Tissue inflammation is usually transient but in diseases such as rheumatoid arthritis (RA) inflammation persists. It remains unclear why inflammation persists in some tissues and not in others. Recent studies have shown that stromal cells such as fibroblasts play a pivotal role in determining this persisitance. We have hypothesized that glucocorticoid (GC) activation via the enzyme 11beta-hydroxysteroid dehydrogenase type 1 (11beta-HSD1) within fibroblasts plays a key role in modulating inflammatory responses. 11beta-HSD1 converts inactive GCs (cortisone/prednisone) to their active counterparts (cortisol/prednisolone). 11beta-HSD1 expression varies between fibroblasts from different tissues with activity and expression higher in synovial fibroblasts than fibroblasts from bone marrow or skin. We have now tested the functional consequences of these expression differences on fibroblast production of IL-6. IL-6 mRNA expression and protein levels were measured in primary fibroblasts isolated from dermis (DM), bone marrow (BM), and synovium (SY) in 3 subjects with RA. Cells were cultured in the presence or absence of GC and gene expression assessed by quantitative RT-PCR. IL-6 generation was measured by ELISA. Treatment with 100nM cortisol decreased IL-6 mRNA expression in all fibroblasts (7-fold decrease with SY, 3.5-fold BM, 4.5-fold DM; all P<0.01). By contrast 100nM cortisone decreased expression only in SY fibroblasts (5-fold) with no change in BM or DM fibroblasts. IL-6 ELISA assays displayed an identical pattern of expression with suppression by cortisol in all cells but cortisone only suppressing IL-6 generation in SY fibroblasts. The effects of cortisone, but not cortisol, were prevented by the 11beta-HSD1 inhibitor glycyrrhetinic acid. Local GC activation can decrease expression of IL-6, which in turn is likely to impact on leukocyte behaviour within the stromal environment. GC metabolism in synovial fibroblasts may be key to understanding the development of persistant inflammation in RA.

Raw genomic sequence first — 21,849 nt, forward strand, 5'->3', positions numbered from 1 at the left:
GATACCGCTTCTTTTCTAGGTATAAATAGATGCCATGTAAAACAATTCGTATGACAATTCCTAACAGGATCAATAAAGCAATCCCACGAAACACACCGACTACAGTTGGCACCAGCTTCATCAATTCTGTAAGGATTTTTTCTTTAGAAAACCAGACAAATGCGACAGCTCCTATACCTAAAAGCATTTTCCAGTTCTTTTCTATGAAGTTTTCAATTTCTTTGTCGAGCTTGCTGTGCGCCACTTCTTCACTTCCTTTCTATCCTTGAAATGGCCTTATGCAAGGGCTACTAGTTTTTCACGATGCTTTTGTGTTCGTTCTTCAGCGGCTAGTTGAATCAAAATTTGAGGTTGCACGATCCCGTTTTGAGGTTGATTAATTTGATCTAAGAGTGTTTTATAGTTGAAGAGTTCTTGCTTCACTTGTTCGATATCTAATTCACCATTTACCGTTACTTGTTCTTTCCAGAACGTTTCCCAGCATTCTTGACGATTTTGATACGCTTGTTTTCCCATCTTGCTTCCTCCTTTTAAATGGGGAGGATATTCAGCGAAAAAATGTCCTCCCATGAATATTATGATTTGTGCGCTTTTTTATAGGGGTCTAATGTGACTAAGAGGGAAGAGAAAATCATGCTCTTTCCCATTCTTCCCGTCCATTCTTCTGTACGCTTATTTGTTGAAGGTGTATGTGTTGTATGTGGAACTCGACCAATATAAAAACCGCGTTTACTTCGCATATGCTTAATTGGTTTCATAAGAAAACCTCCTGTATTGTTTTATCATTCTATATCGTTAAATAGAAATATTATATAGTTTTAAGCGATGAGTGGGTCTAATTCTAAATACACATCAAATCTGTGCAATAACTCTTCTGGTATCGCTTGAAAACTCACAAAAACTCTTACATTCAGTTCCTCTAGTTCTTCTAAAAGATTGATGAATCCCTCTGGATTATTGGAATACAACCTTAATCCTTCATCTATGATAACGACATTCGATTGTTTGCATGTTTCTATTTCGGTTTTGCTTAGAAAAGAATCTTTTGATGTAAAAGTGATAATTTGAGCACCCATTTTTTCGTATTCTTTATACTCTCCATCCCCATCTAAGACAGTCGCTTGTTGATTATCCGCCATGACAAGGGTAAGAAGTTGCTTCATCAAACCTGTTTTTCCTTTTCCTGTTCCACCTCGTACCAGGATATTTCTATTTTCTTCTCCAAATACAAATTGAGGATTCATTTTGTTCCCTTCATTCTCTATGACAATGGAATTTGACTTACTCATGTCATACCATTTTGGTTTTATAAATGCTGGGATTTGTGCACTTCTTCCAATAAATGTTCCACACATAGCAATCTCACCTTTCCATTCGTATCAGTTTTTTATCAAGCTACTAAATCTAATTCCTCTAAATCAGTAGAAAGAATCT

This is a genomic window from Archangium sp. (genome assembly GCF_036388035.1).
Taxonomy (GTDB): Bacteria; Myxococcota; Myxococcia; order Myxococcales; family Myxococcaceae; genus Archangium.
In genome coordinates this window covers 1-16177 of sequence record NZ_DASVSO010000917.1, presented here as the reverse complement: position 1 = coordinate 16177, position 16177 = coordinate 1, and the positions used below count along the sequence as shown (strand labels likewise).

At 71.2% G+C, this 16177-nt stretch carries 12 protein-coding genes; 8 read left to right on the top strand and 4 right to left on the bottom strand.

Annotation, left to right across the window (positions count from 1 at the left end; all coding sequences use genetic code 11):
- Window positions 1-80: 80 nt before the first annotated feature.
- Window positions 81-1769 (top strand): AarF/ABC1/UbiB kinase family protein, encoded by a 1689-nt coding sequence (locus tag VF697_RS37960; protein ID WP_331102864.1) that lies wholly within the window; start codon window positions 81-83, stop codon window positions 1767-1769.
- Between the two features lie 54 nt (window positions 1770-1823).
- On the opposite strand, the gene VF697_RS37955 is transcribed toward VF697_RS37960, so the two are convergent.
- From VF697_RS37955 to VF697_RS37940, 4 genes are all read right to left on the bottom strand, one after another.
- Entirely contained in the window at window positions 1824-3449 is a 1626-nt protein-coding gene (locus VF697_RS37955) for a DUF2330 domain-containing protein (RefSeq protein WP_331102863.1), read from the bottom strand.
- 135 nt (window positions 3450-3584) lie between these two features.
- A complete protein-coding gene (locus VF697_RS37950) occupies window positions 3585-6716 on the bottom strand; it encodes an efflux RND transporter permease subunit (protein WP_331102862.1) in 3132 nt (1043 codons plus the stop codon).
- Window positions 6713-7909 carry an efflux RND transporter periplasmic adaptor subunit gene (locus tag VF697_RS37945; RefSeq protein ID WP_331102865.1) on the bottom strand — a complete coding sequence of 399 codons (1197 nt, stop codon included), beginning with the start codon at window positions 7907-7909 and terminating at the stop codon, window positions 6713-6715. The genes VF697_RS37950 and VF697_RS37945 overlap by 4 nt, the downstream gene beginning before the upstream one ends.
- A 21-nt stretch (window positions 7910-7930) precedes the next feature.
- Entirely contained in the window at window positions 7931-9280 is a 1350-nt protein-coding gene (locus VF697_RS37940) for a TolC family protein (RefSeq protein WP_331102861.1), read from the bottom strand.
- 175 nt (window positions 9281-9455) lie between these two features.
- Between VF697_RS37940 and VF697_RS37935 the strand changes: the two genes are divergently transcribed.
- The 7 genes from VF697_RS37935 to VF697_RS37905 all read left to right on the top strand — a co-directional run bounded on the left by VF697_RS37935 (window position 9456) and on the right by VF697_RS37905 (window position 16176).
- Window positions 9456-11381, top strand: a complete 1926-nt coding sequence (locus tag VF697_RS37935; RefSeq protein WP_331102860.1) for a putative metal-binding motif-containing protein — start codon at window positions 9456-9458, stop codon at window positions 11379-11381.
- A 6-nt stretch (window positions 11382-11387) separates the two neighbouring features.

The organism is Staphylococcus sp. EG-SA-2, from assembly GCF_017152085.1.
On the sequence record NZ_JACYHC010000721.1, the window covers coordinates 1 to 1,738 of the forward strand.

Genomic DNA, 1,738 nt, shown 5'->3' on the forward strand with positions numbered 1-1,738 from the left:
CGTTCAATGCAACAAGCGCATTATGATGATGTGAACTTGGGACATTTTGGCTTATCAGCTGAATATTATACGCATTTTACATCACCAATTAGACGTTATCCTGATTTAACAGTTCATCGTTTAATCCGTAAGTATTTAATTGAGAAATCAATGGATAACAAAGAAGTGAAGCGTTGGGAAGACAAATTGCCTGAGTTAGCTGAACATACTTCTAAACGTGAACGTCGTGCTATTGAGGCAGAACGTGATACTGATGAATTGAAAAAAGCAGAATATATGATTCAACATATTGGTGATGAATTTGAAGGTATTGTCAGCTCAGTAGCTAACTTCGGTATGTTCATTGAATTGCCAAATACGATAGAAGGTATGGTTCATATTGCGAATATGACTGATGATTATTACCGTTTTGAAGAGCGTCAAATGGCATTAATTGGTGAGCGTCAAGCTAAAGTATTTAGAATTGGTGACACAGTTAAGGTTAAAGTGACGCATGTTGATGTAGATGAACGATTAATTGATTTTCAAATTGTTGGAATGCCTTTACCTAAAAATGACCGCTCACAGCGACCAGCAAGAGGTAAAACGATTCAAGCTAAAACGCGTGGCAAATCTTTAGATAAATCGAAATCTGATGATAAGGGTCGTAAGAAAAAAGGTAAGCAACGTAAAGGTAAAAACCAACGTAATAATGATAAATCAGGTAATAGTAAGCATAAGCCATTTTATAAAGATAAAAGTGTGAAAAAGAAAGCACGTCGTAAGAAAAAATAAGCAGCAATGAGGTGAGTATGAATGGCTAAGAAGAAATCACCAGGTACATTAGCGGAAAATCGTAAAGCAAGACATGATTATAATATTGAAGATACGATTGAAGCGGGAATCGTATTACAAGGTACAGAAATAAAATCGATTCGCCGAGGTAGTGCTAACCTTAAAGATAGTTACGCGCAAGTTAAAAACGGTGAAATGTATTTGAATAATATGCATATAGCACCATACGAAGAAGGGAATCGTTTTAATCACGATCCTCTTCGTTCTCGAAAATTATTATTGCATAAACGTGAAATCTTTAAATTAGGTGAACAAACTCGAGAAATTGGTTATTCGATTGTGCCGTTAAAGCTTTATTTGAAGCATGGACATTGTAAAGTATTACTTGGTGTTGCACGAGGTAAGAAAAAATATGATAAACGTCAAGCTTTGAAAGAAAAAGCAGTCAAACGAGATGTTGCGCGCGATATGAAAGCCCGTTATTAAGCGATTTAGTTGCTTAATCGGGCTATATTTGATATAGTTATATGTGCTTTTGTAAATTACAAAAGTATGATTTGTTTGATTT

01 - 05 Apr 2006
European Society of Endocrinology